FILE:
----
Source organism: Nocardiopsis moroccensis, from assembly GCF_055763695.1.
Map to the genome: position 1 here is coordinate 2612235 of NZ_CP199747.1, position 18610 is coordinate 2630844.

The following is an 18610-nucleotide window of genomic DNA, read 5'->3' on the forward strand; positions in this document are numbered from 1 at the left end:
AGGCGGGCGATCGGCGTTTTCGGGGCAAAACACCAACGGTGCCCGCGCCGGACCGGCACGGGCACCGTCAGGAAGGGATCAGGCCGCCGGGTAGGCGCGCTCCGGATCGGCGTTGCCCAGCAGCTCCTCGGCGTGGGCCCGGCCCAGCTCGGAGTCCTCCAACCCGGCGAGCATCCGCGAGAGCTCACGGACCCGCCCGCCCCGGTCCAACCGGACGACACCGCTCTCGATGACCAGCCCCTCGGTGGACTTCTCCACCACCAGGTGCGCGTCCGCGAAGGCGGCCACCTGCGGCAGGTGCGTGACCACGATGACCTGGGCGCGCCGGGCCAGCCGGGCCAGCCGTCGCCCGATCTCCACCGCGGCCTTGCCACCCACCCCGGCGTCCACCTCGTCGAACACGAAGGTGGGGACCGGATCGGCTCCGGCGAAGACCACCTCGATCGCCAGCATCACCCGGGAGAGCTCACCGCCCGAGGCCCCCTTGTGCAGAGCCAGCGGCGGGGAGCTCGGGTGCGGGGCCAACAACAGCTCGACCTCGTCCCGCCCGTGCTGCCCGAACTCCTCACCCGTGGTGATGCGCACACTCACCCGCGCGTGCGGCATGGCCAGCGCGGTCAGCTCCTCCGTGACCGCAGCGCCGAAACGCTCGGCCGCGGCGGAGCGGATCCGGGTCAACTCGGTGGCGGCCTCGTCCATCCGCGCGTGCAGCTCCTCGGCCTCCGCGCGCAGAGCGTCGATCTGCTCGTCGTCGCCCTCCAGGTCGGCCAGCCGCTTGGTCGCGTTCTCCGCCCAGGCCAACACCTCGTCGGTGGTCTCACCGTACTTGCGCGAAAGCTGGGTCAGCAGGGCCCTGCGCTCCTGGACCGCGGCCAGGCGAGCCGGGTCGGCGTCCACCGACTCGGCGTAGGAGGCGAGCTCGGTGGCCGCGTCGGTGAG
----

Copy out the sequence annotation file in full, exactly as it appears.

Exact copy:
Source organism: Nocardiopsis moroccensis, from assembly GCF_055763695.1.
Map to the genome: position 1 here is coordinate 2612235 of NZ_CP199747.1, position 18610 is coordinate 2630844.

The following is an 18610-nucleotide window of genomic DNA, read 5'->3' on the forward strand; positions in this document are numbered from 1 at the left end:
AGGCGGGCGATCGGCGTTTTCGGGGCAAAACACCAACGGTGCCCGCGCCGGACCGGCACGGGCACCGTCAGGAAGGGATCAGGCCGCCGGGTAGGCGCGCTCCGGATCGGCGTTGCCCAGCAGCTCCTCGGCGTGGGCCCGGCCCAGCTCGGAGTCCTCCAACCCGGCGAGCATCCGCGAGAGCTCACGGACCCGCCCGCCCCGGTCCAACCGGACGACACCGCTCTCGATGACCAGCCCCTCGGTGGACTTCTCCACCACCAGGTGCGCGTCCGCGAAGGCGGCCACCTGCGGCAGGTGCGTGACCACGATGACCTGGGCGCGCCGGGCCAGCCGGGCCAGCCGTCGCCCGATCTCCACCGCGGCCTTGCCACCCACCCCGGCGTCCACCTCGTCGAACACGAAGGTGGGGACCGGATCGGCTCCGGCGAAGACCACCTCGATCGCCAGCATCACCCGGGAGAGCTCACCGCCCGAGGCCCCCTTGTGCAGAGCCAGCGGCGGGGAGCTCGGGTGCGGGGCCAACAACAGCTCGACCTCGTCCCGCCCGTGCTGCCCGAACTCCTCACCCGTGGTGATGCGCACACTCACCCGCGCGTGCGGCATGGCCAGCGCGGTCAGCTCCTCCGTGACCGCAGCGCCGAAACGCTCGGCCGCGGCGGAGCGGATCCGGGTCAACTCGGTGGCGGCCTCGTCCATCCGCGCGTGCAGCTCCTCGGCCTCCGCGCGCAGAGCGTCGATCTGCTCGTCGTCGCCCTCCAGGTCGGCCAGCCGCTTGGTCGCGTTCTCCGCCCAGGCCAACACCTCGTCGGTGGTCTCACCGTACTTGCGCGAAAGCTGGGTCAGCAGGGCCCTGCGCTCCTGGACCGCGGCCAGGCGAGCCGGGTCGGCGTCCACCGACTCGGCGTAGGAGGCGAGCTCGGTGGCCGCGTCGGTGAG